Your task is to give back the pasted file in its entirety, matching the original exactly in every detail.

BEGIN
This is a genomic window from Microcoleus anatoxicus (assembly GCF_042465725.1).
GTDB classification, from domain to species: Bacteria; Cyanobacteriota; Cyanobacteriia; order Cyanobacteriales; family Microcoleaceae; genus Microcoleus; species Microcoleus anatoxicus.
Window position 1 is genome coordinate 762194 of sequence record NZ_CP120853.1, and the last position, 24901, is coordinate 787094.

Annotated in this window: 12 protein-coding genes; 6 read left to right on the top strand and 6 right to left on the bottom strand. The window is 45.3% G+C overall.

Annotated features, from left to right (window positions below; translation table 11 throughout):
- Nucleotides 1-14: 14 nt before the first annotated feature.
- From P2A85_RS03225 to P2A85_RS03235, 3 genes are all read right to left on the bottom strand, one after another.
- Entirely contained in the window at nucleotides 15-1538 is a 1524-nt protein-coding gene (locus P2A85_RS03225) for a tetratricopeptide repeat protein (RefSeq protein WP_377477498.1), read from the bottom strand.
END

This is a genomic window from Microcoleus anatoxicus (assembly GCF_042465725.1).
GTDB classification, from domain to species: Bacteria; Cyanobacteriota; Cyanobacteriia; order Cyanobacteriales; family Microcoleaceae; genus Microcoleus; species Microcoleus anatoxicus.
Window position 1 is genome coordinate 762194 of sequence record NZ_CP120853.1, and the last position, 24901, is coordinate 787094.

Annotated in this window: 12 protein-coding genes; 6 read left to right on the top strand and 6 right to left on the bottom strand. The window is 45.3% G+C overall.

Annotated features, from left to right (window positions below; translation table 11 throughout):
- Nucleotides 1-14: 14 nt before the first annotated feature.
- From P2A85_RS03225 to P2A85_RS03235, 3 genes are all read right to left on the bottom strand, one after another.
- Entirely contained in the window at nucleotides 15-1538 is a 1524-nt protein-coding gene (locus P2A85_RS03225) for a tetratricopeptide repeat protein (RefSeq protein WP_377477498.1), read from the bottom strand.